The Senate-passed 2013 immigration reform bill would decrease up to 50 percent of illegal entry because of a new border surge amendment, according to the Congressional Budget Office. Previous estimates were that only 25 percent of illegal immigrants would be kept out.
The CBO released revised figures Wednesday, taking into account the new border security bill that helped the “Gang of Eight” push the bill through the upper house last week, 68 to 32. By the nonpartisan group’s estimates, the Senate-approve immigration reform legislation would reduce the net flow of immigrants between 33 percent and 50 percent.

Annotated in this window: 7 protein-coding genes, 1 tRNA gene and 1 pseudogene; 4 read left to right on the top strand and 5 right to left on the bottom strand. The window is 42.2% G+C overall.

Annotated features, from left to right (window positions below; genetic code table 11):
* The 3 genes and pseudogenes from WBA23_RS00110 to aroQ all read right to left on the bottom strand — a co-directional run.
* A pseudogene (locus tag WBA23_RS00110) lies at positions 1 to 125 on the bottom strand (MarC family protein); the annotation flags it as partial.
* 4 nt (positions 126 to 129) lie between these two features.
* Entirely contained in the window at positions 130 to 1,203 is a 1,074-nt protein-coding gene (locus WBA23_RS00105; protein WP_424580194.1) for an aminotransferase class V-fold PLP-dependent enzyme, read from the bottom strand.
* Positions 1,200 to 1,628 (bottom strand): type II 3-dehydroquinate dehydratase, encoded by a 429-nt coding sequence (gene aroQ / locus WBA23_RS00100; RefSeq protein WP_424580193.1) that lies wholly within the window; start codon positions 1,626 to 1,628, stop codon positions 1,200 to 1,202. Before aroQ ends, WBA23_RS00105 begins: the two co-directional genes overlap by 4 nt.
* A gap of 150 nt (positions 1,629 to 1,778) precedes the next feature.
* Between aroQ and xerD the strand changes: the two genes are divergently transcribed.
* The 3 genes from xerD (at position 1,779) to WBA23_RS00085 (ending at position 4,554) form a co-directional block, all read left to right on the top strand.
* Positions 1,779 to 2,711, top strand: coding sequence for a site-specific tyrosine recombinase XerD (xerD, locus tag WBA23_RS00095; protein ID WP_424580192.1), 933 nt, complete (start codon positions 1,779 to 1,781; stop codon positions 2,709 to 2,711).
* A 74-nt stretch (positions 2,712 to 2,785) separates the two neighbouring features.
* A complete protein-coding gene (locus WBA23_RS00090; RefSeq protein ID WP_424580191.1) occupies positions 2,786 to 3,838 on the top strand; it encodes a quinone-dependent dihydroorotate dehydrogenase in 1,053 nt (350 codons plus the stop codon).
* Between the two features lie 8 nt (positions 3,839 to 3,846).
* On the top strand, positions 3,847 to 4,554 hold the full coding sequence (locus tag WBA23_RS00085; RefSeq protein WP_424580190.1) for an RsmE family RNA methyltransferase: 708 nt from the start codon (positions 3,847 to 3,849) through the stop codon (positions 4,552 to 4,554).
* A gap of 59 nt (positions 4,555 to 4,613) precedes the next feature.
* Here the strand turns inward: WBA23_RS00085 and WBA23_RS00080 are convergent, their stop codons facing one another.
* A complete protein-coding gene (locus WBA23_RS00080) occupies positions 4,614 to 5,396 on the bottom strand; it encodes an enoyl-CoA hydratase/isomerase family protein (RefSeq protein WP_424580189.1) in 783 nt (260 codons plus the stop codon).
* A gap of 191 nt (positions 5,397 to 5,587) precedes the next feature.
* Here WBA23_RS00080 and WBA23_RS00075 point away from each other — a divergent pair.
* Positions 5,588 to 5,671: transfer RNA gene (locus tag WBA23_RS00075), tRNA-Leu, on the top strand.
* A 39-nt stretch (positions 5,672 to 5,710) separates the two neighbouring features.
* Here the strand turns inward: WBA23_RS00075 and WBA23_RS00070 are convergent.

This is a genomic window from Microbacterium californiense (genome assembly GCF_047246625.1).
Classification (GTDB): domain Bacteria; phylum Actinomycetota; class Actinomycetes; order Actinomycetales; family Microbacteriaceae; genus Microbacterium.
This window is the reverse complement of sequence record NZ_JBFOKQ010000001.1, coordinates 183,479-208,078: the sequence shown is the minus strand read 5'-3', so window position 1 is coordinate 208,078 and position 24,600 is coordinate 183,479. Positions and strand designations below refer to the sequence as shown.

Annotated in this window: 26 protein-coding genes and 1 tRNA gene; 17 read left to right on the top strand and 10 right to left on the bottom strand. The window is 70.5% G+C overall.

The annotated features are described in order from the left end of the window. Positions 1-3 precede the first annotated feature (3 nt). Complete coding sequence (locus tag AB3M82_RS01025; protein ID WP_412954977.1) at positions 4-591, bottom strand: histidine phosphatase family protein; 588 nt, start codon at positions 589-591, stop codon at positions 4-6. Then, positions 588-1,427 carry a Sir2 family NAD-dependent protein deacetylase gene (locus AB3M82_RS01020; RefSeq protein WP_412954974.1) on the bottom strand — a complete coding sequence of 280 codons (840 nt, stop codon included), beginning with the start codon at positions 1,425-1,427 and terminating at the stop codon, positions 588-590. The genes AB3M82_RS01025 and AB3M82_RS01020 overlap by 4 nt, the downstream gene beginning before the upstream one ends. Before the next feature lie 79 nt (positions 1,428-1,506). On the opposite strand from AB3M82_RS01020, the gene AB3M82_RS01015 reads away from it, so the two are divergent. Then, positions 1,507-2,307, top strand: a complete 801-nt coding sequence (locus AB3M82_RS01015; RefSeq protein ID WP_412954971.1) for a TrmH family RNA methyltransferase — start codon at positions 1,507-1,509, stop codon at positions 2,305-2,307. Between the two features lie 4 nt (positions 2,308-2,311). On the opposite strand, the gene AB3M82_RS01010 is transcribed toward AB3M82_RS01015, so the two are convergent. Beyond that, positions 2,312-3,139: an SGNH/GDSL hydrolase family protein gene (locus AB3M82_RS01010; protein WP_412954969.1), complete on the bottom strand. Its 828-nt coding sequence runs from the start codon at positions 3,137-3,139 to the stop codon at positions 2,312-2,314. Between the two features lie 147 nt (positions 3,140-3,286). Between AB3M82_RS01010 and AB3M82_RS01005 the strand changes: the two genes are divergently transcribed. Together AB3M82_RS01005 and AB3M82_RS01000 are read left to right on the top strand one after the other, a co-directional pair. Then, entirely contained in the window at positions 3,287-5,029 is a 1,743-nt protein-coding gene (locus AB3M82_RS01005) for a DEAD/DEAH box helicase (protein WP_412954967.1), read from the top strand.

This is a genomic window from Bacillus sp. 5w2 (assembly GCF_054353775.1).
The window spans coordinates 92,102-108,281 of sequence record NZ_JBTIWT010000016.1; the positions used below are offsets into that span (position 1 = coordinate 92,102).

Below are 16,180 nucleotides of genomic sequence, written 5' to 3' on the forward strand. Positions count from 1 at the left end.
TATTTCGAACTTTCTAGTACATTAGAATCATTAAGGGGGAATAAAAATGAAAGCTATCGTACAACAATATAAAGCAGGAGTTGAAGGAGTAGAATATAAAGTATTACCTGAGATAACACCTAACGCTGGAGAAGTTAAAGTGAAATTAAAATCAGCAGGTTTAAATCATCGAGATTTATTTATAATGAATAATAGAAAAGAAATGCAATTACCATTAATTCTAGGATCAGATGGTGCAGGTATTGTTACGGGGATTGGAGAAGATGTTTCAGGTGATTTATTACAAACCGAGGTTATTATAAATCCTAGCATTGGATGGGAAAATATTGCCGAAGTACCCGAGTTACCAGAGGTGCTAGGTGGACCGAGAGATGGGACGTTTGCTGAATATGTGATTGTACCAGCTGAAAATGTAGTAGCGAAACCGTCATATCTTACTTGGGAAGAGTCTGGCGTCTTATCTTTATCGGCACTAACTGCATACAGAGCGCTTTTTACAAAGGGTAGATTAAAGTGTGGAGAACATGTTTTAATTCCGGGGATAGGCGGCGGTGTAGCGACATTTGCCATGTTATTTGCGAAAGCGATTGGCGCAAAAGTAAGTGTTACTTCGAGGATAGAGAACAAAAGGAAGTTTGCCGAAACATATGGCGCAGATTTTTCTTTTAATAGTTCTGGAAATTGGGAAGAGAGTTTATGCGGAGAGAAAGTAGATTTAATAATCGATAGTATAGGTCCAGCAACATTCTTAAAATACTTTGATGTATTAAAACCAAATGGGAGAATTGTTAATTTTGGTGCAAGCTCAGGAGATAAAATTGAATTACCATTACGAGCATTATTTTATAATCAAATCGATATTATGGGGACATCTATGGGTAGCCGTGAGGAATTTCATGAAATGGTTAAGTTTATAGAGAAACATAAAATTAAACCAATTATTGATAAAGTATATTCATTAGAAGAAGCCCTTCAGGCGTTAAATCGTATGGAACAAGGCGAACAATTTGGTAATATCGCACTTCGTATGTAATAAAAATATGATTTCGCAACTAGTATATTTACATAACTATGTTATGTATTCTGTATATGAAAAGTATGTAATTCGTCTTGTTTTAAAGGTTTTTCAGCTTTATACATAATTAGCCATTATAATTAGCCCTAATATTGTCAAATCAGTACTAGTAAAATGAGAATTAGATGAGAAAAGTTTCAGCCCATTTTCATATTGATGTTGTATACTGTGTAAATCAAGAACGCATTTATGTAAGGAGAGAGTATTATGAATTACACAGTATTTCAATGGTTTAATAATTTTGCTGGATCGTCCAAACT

The border surge amendment was brokered by two Republican senators and drew 14 Republicans to the measures. It calls for an additional 20,000 agents on the southern border and the completion of 700 miles of fencing. It will cost more than $30 billion to implement.
“That effect would not be immediate, as it would take several years before DHS could hire the full number of Border Patrol agents called for in the act,” the report said of the reduction in illegal migration.
That’s not the only good news. The bill would lead to a net savings of $135 billion in the first decade and about $685 billion in the second.
"Gang of Eight's" Sen. Chuck Schumer, D-N.Y., said the report "once again vindicated immigration reform and shows how the amendment process improved the bill."